Washington Yarders History

Washington Ironworks, based in Seattle Washington, opened it’s doors for business on January 4th, 1882 and was a world leader in the manufacturing of logging equipment and cable systems until the mid 1980s. Poor economic conditions and changes in the logging industry, forced the company to begin selling off its assets. The doors closed for good in 1986.

While a complete archive of Washington Yarders century long journey will never be assembled, all of us at Wheeler share a fondness for the ‘good old days’ of Pacific Northwest logging. We are happy to include the following images and links.

About The Founder

Washington Iron works was founded by John M. Frink (January 21, 1855 – August 31, 1914). Frink, who was born in Pennsylvania, made the move west to Seattle in 1874 where he taught and served as principal at Belltown School. Although trained as a teacher, Fink had a keen mind for business, and took advantage of business opportunities as they came along.

Noticing the rapid industrial growth around the city, John Frink started a foundry business and eventually headed up a number of successful operations in and around Seattle. Along with Washington Iron Works, He established the Seattle Electric Company, was named to the board of directors of the Seattle Savings Bank, and eventually served as a Washington State senator.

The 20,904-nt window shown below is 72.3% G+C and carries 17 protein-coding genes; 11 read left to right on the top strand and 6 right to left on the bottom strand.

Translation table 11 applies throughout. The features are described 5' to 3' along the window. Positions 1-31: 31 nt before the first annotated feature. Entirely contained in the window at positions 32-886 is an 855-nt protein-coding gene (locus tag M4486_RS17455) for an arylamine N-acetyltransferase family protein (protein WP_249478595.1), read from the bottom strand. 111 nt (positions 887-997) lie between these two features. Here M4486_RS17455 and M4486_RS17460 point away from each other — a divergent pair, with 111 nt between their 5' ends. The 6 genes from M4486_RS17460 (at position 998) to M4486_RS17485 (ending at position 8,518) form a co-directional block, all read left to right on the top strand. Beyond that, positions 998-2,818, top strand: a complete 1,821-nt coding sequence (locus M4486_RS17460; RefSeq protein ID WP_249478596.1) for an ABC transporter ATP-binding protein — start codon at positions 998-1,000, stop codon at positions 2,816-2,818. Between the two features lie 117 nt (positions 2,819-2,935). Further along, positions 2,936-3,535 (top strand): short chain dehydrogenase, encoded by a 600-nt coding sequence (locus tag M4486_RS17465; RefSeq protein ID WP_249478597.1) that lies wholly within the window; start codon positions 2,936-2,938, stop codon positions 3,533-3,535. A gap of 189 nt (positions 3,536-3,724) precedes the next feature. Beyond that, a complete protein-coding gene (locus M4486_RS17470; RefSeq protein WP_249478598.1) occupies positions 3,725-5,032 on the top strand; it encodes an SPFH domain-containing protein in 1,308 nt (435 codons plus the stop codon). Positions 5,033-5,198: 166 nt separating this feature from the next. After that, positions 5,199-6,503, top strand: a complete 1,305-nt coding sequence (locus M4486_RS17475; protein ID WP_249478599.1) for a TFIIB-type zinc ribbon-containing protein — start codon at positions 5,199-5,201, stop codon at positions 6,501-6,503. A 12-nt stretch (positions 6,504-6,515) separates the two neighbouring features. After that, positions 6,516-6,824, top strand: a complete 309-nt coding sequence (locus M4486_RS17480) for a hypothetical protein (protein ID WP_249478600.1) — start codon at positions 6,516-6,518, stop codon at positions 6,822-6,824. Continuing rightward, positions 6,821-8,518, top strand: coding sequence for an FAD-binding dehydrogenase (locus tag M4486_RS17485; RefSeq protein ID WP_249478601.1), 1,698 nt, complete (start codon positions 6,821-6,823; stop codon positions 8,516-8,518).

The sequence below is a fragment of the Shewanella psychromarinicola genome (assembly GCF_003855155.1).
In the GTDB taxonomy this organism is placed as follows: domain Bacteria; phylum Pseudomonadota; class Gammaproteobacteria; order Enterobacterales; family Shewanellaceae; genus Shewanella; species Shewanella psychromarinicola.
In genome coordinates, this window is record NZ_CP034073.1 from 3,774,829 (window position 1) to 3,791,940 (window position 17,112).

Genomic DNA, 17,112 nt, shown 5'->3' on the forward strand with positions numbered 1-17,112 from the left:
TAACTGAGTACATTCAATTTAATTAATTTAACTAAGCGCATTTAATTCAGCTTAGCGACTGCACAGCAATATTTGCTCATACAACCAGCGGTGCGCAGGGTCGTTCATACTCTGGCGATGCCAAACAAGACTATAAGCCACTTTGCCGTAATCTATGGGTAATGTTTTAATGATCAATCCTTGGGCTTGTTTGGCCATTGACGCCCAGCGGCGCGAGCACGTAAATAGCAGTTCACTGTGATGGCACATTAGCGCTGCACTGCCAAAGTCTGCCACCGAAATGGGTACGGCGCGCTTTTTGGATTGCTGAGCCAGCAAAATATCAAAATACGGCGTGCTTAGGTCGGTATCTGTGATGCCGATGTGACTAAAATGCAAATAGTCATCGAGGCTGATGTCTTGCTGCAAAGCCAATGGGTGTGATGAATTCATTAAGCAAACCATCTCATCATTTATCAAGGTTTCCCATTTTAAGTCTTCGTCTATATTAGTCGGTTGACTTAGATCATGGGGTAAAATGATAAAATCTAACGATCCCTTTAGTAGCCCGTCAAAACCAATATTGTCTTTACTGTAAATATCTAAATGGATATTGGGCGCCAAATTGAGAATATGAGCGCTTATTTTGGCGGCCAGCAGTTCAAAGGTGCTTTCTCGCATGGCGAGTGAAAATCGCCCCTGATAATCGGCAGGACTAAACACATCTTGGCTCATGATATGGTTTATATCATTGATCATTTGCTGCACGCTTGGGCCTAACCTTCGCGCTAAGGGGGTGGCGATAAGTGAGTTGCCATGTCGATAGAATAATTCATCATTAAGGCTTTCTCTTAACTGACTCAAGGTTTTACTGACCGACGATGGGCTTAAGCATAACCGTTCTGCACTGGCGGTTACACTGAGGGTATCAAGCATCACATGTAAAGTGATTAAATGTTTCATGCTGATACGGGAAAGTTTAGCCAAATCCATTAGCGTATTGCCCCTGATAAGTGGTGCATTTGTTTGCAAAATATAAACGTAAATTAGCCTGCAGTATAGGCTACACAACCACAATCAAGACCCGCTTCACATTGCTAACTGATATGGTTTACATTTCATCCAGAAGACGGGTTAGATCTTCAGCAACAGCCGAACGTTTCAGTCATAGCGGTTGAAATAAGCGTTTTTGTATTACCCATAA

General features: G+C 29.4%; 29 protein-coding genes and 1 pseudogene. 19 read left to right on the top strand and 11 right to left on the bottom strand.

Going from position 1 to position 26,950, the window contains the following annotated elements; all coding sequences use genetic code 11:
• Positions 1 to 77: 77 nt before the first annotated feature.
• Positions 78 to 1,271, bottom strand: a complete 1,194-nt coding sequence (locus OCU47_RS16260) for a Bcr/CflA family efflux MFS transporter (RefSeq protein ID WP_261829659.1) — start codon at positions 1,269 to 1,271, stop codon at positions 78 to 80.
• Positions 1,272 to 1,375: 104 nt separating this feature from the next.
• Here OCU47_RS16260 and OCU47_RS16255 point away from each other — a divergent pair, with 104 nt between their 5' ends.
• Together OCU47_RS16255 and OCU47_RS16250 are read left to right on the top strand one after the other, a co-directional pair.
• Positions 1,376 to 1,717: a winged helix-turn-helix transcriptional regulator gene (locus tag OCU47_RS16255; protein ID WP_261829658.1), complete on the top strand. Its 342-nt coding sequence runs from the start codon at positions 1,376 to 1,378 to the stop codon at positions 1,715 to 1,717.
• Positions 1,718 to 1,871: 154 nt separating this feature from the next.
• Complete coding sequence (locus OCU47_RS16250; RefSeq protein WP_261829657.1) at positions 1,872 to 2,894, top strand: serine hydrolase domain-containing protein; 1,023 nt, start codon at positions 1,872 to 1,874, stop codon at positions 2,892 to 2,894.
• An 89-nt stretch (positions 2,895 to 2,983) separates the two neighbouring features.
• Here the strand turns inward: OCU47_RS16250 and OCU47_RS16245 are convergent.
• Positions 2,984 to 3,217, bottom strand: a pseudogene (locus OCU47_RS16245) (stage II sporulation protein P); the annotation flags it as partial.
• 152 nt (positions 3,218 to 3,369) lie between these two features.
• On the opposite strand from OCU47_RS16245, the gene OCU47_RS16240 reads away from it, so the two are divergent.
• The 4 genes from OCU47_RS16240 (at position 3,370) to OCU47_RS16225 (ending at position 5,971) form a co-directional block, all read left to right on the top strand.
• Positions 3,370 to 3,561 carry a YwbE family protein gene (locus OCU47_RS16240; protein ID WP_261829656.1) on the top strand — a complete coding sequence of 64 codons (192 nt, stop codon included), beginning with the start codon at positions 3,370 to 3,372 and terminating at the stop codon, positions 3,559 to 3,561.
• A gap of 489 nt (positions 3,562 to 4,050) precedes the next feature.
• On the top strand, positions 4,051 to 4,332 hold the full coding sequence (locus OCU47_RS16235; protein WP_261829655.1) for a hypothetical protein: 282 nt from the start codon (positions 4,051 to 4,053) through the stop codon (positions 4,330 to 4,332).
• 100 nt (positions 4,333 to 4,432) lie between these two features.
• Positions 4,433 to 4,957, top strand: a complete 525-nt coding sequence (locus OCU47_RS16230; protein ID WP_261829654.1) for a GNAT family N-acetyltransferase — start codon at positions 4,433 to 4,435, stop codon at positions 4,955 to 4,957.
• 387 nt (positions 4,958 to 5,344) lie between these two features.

In 1906, Frink joined the Seattle Board of Park Commissioners. That same year he donated the property that became known as Frink Park to the City of Seattle. Eventually he became president of the Board of Park Commissioners. The Frink building, located in Pioneer Square in Seattle’s downtown, still stands today assuring John M. Frink’s place in the history and lore of the city.

Balloon Logging Yarder

Washington Ironworks designed and built several machines over the years for the purpose of logging with balloons. It never really ‘took off’, and the idea faded as helicopters became more efficient and available.

Night Logging

Believe it or not, there was a time when somecompanies engaged in night logging. They were trying to harvest as many logs they could, as fast as they could. Yarders would be worked around the clock in three 8 hour shifts. The logs would pile up and be moved later when trucks were available. Sometimes weeks later! Night logging didn’t last long, likely due to the risk and danger.

Washington 108 Grapple Yarder

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